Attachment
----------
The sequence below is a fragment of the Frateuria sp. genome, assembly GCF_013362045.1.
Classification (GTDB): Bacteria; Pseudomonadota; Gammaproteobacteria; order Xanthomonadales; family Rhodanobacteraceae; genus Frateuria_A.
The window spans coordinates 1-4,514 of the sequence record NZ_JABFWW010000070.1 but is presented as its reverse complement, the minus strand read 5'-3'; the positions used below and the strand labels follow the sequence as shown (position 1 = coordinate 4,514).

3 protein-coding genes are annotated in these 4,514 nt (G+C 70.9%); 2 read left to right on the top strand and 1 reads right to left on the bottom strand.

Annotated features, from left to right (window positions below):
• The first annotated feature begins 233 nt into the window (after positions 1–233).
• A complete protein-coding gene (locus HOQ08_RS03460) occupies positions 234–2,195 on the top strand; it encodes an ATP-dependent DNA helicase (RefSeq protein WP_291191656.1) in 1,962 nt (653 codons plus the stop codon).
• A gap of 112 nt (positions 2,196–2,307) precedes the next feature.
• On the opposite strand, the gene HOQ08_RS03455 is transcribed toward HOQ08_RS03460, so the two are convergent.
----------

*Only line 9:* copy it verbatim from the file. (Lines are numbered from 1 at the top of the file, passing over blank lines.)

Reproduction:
• On the opposite strand, the gene HOQ08_RS03455 is transcribed toward HOQ08_RS03460, so the two are convergent.